The pressure to make good grades is one of the most stressful parts of being an only child. All of my other friends’ parents care about their kids’ grades, but nowhere near as much as my parents and other only childrens parents’ do. Parents with more than one kid probably get several emails a week about different kids and it could get pretty confusing, but not with only child. Our parents see every email, every grade card sent home and anything else that deal with grades. I always thought of it like I’m their only chance to create a successful child, better not screw it up. I know this is common of overbearing high school parents in general, but it seems like most only children get this way more often than needed.
The worst part of being an only child is the fact that you get so lonely. I can’t just walk into my sibling’s room and just talk about school, friends or just life. If I tried to do that with my parents, it would end up being a two-hour long conversation about my college plans. There are so many times that my friends have been kidding and have said they would give me their sibling, but to be honest, I would gladly take their offer. It may sound crazy, but they have no idea how weird it feels during family dinners when you’re the only kid at the table and your parents talk to your grandparents and you’re just left alone scrolling through Instagram or Twitter.
By second grade I realized how different it was to be an only child and how lonely it could be. Everyday we were supposed to write about something that happened to us over the past week. So all of my classmates would scribble down a couple sentences about how they went to the petting zoo with all of their siblings, while most of my writings were about me going around the lazy river all by myself. I soon began to write about my “little sisters” Julie and Juliet (yes, I was very creative with the names). I felt so left out. What else was seven-year-old me supposed to do? The thing that amazed me was that the entire class, even the teacher, believed me! So I continued to lie through the second grade about my imaginary family and all of my wonderful adventures I had with my pretend sisters. Finally by the end of that year my tiny conscience got to me and I told my teacher the truth: that I was actually a lonely and awkward kid. I don’t think the rest of the class ever found out, or cared, but that was when I realized how badly I wanted a sibling.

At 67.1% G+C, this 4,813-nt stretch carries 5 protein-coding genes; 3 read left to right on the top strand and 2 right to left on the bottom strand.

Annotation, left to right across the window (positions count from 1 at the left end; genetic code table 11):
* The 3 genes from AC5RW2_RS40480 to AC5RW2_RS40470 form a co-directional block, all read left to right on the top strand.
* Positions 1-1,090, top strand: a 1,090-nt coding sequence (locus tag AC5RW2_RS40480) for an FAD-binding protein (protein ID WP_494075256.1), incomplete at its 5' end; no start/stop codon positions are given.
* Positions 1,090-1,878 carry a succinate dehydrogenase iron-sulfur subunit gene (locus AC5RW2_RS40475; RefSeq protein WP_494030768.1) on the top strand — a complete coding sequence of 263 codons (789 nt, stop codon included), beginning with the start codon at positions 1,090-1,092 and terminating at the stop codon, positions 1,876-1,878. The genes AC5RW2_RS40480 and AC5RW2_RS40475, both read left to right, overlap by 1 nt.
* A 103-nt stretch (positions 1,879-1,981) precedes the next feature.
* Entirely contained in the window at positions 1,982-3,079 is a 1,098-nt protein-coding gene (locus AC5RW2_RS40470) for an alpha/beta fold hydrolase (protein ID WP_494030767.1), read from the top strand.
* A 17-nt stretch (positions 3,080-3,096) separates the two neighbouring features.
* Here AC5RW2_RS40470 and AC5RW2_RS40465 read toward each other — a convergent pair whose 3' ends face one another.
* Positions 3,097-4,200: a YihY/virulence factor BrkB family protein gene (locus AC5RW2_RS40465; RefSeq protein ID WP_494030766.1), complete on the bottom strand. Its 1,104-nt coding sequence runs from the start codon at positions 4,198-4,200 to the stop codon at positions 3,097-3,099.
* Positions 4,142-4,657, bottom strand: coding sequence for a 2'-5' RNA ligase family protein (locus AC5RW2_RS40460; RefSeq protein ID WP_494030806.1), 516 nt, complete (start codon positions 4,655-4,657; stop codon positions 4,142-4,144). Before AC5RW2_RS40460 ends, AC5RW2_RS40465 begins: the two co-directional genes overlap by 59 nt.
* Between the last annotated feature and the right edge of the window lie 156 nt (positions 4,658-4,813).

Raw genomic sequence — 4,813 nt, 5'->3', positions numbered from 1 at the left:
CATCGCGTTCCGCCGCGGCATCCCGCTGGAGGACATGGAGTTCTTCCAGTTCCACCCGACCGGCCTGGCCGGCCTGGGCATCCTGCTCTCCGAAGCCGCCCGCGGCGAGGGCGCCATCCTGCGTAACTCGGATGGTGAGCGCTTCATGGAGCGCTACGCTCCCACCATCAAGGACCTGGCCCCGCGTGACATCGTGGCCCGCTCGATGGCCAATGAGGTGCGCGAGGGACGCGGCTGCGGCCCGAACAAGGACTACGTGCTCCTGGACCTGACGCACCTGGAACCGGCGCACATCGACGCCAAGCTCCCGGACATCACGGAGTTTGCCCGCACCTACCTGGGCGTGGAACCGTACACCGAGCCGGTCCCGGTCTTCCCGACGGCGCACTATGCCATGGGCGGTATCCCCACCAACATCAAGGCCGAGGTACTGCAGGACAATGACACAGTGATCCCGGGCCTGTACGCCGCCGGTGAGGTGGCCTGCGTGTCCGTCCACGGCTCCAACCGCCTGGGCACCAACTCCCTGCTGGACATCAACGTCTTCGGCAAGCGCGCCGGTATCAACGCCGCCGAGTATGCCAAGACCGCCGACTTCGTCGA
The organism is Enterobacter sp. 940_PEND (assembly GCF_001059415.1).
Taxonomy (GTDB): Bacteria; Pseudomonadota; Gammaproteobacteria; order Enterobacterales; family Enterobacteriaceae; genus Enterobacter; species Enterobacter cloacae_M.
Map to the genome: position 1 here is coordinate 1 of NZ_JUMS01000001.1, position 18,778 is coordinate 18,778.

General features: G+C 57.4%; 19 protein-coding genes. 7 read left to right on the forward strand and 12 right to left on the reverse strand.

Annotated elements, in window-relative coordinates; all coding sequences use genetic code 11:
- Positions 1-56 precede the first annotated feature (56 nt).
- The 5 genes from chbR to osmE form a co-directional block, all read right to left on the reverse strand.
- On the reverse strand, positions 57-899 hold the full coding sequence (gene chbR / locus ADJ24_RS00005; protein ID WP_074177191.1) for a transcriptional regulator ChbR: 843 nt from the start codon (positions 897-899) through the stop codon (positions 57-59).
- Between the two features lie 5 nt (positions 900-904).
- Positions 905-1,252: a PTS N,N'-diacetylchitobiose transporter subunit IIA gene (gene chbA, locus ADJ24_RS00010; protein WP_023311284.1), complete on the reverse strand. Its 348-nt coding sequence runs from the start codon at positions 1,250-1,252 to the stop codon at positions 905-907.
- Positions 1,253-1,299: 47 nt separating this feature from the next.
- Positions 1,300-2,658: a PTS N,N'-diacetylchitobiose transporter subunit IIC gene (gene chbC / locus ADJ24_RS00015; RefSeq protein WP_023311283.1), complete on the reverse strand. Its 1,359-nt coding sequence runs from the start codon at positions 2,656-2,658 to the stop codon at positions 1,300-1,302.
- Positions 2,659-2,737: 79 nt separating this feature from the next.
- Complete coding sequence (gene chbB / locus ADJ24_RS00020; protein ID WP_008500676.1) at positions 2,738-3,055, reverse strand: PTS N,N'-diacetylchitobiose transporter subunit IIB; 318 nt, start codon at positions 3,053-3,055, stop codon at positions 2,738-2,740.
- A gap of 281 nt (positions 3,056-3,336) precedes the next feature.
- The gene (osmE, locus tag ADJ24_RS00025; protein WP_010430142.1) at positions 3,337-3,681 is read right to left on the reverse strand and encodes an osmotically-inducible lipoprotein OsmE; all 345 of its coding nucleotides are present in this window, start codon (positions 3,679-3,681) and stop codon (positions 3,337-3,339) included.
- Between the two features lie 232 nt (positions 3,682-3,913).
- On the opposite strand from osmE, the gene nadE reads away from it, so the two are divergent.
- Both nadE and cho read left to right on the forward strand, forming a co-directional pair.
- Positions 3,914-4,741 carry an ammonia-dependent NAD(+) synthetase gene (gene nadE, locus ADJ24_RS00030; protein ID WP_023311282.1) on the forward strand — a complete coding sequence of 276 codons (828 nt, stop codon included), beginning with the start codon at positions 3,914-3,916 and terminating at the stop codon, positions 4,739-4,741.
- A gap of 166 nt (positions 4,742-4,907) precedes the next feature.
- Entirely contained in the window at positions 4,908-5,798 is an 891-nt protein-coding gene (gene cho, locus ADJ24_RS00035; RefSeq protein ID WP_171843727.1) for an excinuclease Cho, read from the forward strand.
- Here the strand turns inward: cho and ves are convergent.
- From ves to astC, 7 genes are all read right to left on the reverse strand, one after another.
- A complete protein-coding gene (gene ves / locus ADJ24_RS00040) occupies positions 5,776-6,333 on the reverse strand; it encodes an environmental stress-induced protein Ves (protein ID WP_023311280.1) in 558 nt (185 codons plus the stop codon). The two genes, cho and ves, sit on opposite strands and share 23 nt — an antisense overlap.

I would beg and whine for my mom and dad to give me a sibling. Somehow they explained to me that my mom couldn’t get pregnant after me, so I made up a new plan: to adopt an Asian baby. That never happened, but all through elementary school I waited for my parents to give me what I wanted — and they usually did — but it just never happened. It became more of a joke in my family as time went on. By the end of elementary school I had accepted that I was going to be the only kid in our minivan for the rest of my life.
There are some advantages to being an only child: I was spoiled when I was younger (okay, maybe I still am). I am a total daddy’s girl. I got everything I asked my dad for until I became a teenager and my parents have always had time for me. I was never shoved away because my mom was too busy with a screaming sibling. I was always their number one priority; I never had anyone to compete with for attention.
Nobody wants to be the only kid at the dinner table, by themselves going around the lazy river or even making their parents empty nesters with just one good-bye. As far as I’m concerned, I’m still waiting for that Asian baby to show up on my doorstep.